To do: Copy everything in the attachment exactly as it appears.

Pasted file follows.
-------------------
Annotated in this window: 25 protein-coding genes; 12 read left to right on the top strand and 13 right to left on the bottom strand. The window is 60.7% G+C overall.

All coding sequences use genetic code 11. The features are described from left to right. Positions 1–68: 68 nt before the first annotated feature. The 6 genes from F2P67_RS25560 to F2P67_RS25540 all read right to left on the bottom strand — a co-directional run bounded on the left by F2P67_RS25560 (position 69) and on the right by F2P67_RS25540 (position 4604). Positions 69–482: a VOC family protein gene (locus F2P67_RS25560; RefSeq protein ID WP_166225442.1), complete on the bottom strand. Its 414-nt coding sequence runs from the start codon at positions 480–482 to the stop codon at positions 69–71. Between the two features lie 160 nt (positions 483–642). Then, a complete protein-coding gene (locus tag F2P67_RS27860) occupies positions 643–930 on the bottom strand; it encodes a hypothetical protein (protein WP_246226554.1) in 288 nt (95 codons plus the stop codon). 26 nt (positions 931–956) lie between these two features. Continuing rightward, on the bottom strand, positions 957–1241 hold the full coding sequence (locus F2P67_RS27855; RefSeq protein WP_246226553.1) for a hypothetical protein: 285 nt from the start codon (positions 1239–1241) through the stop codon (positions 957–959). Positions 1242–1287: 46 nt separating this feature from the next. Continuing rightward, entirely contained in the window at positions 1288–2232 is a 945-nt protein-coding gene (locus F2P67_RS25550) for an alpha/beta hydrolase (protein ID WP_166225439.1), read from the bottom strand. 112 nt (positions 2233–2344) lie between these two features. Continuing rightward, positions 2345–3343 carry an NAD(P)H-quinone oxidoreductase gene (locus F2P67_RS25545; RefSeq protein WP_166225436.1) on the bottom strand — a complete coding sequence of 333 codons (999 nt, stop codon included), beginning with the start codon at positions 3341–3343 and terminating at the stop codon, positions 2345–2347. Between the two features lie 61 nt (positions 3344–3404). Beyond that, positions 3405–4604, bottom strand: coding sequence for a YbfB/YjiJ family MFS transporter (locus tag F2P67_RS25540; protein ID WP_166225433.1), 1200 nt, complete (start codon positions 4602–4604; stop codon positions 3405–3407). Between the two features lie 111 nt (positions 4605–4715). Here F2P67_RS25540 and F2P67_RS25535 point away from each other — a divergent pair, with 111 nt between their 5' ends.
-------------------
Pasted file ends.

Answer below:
Annotated in this window: 25 protein-coding genes; 12 read left to right on the top strand and 13 right to left on the bottom strand. The window is 60.7% G+C overall.

All coding sequences use genetic code 11. The features are described from left to right. Positions 1–68: 68 nt before the first annotated feature. The 6 genes from F2P67_RS25560 to F2P67_RS25540 all read right to left on the bottom strand — a co-directional run bounded on the left by F2P67_RS25560 (position 69) and on the right by F2P67_RS25540 (position 4604). Positions 69–482: a VOC family protein gene (locus F2P67_RS25560; RefSeq protein ID WP_166225442.1), complete on the bottom strand. Its 414-nt coding sequence runs from the start codon at positions 480–482 to the stop codon at positions 69–71. Between the two features lie 160 nt (positions 483–642). Then, a complete protein-coding gene (locus tag F2P67_RS27860) occupies positions 643–930 on the bottom strand; it encodes a hypothetical protein (protein WP_246226554.1) in 288 nt (95 codons plus the stop codon). 26 nt (positions 931–956) lie between these two features. Continuing rightward, on the bottom strand, positions 957–1241 hold the full coding sequence (locus F2P67_RS27855; RefSeq protein WP_246226553.1) for a hypothetical protein: 285 nt from the start codon (positions 1239–1241) through the stop codon (positions 957–959). Positions 1242–1287: 46 nt separating this feature from the next. Continuing rightward, entirely contained in the window at positions 1288–2232 is a 945-nt protein-coding gene (locus F2P67_RS25550) for an alpha/beta hydrolase (protein ID WP_166225439.1), read from the bottom strand. 112 nt (positions 2233–2344) lie between these two features. Continuing rightward, positions 2345–3343 carry an NAD(P)H-quinone oxidoreductase gene (locus F2P67_RS25545; RefSeq protein WP_166225436.1) on the bottom strand — a complete coding sequence of 333 codons (999 nt, stop codon included), beginning with the start codon at positions 3341–3343 and terminating at the stop codon, positions 2345–2347. Between the two features lie 61 nt (positions 3344–3404). Beyond that, positions 3405–4604, bottom strand: coding sequence for a YbfB/YjiJ family MFS transporter (locus tag F2P67_RS25540; protein ID WP_166225433.1), 1200 nt, complete (start codon positions 4602–4604; stop codon positions 3405–3407). Between the two features lie 111 nt (positions 4605–4715). Here F2P67_RS25540 and F2P67_RS25535 point away from each other — a divergent pair, with 111 nt between their 5' ends.